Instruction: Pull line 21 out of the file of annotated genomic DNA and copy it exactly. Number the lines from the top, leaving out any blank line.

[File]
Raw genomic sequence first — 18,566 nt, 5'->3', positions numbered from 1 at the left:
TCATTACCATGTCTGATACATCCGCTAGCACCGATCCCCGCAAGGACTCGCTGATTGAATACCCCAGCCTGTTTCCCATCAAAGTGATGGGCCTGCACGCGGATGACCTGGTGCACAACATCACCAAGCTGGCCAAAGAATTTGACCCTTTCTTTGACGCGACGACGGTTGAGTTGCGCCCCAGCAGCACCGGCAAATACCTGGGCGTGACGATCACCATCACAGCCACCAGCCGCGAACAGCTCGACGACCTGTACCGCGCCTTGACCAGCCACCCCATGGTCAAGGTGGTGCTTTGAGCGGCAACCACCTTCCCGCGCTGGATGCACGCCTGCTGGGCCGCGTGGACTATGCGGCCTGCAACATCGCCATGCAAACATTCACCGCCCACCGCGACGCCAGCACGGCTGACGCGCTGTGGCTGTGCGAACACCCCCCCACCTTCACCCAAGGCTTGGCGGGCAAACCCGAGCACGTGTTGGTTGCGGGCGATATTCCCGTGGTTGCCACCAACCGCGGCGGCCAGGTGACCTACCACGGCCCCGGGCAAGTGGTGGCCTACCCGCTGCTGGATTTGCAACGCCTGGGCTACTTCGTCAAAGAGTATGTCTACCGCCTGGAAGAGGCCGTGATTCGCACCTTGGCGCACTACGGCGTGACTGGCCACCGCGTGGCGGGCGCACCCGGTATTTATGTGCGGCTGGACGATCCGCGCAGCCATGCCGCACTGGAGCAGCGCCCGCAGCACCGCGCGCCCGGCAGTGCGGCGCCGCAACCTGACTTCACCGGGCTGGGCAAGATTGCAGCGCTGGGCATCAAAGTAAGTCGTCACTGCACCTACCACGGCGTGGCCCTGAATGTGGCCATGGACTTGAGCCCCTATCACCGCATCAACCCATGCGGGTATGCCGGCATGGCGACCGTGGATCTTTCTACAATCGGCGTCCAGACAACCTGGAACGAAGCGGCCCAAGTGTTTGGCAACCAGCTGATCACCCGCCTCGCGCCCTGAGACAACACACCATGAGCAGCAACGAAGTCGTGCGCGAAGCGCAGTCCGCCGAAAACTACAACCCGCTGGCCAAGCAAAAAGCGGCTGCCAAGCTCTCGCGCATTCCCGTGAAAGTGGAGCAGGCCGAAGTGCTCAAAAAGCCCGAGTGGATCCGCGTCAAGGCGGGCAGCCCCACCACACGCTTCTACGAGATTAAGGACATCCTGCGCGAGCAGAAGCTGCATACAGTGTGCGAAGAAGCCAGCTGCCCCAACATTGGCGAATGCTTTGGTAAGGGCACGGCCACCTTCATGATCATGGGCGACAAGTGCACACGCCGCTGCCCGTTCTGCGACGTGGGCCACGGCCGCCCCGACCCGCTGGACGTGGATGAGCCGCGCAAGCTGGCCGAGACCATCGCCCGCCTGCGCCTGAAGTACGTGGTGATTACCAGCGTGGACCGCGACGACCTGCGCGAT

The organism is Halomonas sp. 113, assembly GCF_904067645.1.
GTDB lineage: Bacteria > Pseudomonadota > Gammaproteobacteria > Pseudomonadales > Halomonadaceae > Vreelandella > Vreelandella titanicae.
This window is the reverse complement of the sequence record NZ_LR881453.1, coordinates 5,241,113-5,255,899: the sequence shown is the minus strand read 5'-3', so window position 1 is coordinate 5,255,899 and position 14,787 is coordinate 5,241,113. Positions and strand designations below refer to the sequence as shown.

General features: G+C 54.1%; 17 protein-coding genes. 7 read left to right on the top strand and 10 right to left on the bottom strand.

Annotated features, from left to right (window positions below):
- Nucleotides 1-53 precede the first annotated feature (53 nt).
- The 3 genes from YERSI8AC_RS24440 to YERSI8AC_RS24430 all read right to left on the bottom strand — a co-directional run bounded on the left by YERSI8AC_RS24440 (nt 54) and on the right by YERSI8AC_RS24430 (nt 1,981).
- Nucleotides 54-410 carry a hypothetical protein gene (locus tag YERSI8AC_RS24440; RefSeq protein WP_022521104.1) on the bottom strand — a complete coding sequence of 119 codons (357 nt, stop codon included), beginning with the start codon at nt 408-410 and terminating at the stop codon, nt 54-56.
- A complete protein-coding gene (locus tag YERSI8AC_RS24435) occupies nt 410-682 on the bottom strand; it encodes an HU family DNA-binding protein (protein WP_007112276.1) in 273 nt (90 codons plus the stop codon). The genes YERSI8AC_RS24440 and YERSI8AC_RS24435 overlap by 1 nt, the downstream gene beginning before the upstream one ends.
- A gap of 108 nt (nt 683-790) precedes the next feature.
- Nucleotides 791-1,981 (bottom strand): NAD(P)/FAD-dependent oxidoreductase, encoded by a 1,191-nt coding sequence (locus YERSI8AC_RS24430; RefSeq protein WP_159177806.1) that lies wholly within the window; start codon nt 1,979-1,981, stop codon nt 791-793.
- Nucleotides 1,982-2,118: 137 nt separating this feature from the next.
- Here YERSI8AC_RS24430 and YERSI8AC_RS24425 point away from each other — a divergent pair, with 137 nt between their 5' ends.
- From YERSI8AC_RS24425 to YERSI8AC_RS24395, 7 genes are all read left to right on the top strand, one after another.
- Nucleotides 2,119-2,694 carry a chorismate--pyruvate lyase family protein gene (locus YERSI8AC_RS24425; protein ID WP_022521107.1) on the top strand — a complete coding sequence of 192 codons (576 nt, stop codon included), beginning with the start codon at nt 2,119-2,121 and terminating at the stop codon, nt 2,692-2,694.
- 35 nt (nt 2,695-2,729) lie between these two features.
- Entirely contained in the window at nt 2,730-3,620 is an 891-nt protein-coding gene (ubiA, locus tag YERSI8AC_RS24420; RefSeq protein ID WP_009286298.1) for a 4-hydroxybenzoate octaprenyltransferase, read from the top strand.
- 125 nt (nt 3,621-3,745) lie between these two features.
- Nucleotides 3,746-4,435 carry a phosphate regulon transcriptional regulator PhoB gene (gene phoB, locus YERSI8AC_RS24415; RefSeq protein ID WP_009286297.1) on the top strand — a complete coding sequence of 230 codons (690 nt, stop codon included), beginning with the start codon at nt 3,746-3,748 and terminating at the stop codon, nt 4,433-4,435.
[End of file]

- Nucleotides 3,746-4,435 carry a phosphate regulon transcriptional regulator PhoB gene (gene phoB, locus YERSI8AC_RS24415; RefSeq protein ID WP_009286297.1) on the top strand — a complete coding sequence of 230 codons (690 nt, stop codon included), beginning with the start codon at nt 3,746-3,748 and terminating at the stop codon, nt 4,433-4,435.